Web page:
Wednesday, November 22, 2006

Another twist: taxing what you don't receive.

Or what man is there of you, whom if his son ask bread, will he give him a stone?
Or if he ask a fish, will he give him a serpent?
If ye then, being evil, know how to give good gifts unto your children, how much more shall your Father which is in heaven give good things to them that ask him?

Matthew 7:9-11.

If thou lend money to any of my people that is poor by thee, thou shalt not be to him as an usurer, neither shalt thou lay upon him usury.

Exodus 22:25.


Generations from all cultures have recognized the virtue of giving gifts. Sometimes the gift takes the form of an interest-free loan. It's a good way for parents to help their children start out while still instilling a sense of responsibility and gratitude. But if that loan is more than $10,000, beware. The federal government will tax the person giving the loan for the interest he could have gotten had he made the loan on the open market. 26 U.S.C. § 7872.

There is something called the "applicable federal rate." If you make a loan with interest below that amount, the government wants you to pay income tax on the difference between the magical federal rate and what you charged.

So, for instance, if you made a no-interest loan of $40,000 to a child to help him make a down payment on a house, the government imputes interest income to you. The October 2006 federal applicable rate was around 5%. Presto, even though you haven't gotten any income from the loan, you will be taxed as if you had received $2,000. (There are convoluted adjustments possible, but this is the general idea).

Even though there is a gift tax exemption for certain amounts, it is only by the grace of Congress. In the meantime, remember that even if you don't want to charge usury to your family or friends, the watchful grace-enforcers will tax you as if you did.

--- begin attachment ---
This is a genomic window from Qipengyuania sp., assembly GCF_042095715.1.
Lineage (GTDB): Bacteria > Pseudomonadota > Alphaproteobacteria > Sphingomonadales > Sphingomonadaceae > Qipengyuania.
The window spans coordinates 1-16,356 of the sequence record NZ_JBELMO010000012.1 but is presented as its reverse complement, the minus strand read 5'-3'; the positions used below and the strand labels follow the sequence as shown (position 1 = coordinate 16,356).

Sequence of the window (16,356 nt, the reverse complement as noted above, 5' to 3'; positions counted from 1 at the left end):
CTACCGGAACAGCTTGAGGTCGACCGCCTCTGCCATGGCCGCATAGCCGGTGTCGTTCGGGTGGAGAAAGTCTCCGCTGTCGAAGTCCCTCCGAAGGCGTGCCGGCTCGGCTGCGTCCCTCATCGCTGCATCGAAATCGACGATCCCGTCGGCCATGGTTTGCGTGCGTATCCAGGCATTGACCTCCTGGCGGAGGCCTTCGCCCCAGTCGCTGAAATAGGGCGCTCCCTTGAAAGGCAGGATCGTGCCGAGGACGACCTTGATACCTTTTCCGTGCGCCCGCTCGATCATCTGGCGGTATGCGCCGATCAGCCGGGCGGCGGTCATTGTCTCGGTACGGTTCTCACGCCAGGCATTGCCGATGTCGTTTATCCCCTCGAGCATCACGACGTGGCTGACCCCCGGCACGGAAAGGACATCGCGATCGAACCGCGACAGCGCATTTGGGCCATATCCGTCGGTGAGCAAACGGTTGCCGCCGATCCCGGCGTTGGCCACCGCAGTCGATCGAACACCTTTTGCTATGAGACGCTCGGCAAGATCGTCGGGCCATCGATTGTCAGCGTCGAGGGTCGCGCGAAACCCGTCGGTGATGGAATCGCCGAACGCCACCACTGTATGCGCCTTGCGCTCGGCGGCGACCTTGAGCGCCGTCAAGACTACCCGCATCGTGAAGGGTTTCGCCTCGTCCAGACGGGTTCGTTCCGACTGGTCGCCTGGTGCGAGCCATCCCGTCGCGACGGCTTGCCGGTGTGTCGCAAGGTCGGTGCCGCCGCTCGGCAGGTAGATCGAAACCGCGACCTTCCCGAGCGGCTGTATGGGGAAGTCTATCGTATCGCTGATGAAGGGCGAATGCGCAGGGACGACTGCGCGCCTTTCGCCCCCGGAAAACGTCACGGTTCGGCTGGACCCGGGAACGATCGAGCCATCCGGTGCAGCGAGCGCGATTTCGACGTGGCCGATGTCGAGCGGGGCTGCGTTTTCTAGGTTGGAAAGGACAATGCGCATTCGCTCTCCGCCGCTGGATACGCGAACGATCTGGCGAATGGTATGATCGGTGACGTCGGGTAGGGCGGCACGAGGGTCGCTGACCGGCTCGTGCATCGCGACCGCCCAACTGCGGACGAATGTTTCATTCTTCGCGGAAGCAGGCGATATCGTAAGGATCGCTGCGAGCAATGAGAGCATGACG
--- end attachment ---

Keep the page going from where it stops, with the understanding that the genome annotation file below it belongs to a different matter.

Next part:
There is another nifty little feature in tax law. If you let your adult children (or anyone else) use property you own, perhaps a cabin by the lake or an extra house to live in (or, conceivably, even a car or boat), the IRS can impute rental income to you. This is decidedly not Calvin's doctrine of imputation. But that is another story for a different time.

3 comments:

Mrs. B said...

Perhaps it's time to unplug the stove. It seems I'm slipping. I can actually see their point.

We cannot, as a nation, permit values of responsibility and gratitude to supplant the cause of the Crown, which is to promote the general welfare (see, nice Constitutional term)--in other words, the good of Itself.

The federal doctrine of imputation implies, "Everyone else does all things from a profit-driven motive, why not you?" The Crown cannot carve out exceptions to serve anyone but Itself.

When considering the shares of the pie distributed among the Crown and Its subjects, consider Who owns the pie. Consider at Whose grace we are permitted to live in such freedom, and beneath Whose table we may dive for crumbs of pie.

It's only consistent, after all, that the Crown owns your property if the Crown makes the rules for the use of your property. And if the Crown owns it, the Crown may rent it to you for below-market value and then require you to pay the taxes that would be imputed to Itself.

Mike Pitzler said...

It's starting to get less muddy: taxes are infused to the governments at the gas pump, grocery store, Walmart, and imputed once a year to the IRS, right. If I give some money to my kids to start a Taxonomy business, the taxman excruciates the money directly?

Ruben said...

You've done it now, Vic. I linked to you in two places so far.

At first I was upset. But then I read Lauren's comments and realized that actually our federal government has made a law allowing itself to tax us for purely hypothetical income, solely because if we had that much money we might do something that was bad for us. Then I choked up: it's nice to feel loved.